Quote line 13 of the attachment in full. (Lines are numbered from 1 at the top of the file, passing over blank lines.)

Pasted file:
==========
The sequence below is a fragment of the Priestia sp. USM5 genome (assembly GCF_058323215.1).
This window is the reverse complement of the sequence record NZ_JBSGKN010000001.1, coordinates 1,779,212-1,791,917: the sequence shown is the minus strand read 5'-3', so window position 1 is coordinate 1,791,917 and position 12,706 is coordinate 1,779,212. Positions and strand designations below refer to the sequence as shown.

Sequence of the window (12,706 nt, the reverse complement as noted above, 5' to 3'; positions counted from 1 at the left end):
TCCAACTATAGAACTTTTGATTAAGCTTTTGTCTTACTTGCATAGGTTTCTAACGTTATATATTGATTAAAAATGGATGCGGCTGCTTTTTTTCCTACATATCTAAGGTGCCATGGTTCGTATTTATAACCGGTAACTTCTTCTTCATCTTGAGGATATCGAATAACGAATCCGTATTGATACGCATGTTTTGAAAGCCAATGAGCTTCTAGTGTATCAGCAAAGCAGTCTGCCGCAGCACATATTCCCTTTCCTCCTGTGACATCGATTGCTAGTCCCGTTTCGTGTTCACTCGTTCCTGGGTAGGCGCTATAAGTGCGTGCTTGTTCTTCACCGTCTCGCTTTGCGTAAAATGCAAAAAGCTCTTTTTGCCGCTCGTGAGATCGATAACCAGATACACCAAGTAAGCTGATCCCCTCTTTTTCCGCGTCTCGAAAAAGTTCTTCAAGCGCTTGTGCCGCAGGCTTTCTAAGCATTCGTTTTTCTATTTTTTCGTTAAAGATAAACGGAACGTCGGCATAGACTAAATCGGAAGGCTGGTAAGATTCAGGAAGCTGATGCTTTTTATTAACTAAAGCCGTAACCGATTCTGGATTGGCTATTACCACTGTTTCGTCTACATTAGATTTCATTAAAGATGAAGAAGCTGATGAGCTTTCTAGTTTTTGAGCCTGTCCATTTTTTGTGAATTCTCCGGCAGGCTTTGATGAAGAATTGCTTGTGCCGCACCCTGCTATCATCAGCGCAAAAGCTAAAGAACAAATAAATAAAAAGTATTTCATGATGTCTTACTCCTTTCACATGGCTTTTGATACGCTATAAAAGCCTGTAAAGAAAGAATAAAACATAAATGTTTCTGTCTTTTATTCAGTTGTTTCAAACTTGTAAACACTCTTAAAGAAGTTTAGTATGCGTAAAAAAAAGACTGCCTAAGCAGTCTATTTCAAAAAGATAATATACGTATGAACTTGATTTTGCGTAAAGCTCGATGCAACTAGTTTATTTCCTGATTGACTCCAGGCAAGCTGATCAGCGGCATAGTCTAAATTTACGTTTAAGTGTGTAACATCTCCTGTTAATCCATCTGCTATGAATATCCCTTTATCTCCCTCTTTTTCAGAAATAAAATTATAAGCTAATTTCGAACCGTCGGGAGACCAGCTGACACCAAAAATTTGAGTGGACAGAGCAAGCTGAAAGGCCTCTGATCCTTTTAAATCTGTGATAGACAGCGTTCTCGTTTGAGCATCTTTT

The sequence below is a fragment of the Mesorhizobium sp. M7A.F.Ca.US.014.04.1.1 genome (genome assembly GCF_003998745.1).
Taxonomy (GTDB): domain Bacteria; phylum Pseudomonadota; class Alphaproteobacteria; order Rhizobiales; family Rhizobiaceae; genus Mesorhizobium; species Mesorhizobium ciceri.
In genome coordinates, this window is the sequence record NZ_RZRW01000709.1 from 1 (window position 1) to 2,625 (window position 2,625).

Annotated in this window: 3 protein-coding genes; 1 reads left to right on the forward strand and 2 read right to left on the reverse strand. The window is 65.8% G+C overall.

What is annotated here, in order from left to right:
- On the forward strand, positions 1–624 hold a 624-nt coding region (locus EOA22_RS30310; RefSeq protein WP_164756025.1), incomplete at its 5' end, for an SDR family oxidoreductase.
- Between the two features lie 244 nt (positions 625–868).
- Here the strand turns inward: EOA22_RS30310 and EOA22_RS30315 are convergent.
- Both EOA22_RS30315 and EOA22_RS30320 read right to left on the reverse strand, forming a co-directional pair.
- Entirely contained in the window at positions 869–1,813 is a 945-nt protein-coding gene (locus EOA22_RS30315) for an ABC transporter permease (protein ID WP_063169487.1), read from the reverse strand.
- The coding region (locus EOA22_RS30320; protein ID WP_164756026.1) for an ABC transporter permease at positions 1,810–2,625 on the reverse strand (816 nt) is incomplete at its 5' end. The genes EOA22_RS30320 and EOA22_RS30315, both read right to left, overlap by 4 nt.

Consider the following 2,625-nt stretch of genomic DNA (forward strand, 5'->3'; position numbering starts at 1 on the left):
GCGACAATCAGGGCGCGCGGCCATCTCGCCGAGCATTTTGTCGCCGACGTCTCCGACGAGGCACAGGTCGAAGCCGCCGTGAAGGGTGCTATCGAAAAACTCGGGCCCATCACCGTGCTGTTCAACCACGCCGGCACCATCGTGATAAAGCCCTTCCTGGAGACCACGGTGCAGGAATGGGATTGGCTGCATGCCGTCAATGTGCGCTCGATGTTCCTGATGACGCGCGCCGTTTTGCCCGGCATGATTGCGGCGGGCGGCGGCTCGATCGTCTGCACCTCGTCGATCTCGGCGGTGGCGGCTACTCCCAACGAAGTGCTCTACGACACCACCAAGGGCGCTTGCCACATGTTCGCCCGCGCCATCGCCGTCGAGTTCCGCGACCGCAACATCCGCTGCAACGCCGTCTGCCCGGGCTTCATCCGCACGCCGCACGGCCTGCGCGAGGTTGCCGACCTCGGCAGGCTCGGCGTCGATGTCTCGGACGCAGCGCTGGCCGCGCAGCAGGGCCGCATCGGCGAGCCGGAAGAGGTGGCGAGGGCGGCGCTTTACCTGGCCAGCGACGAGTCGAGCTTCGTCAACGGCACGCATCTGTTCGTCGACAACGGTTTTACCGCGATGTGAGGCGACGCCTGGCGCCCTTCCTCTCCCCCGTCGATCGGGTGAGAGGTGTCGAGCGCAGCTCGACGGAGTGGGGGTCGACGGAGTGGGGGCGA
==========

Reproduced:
- Both EOA22_RS30315 and EOA22_RS30320 read right to left on the reverse strand, forming a co-directional pair.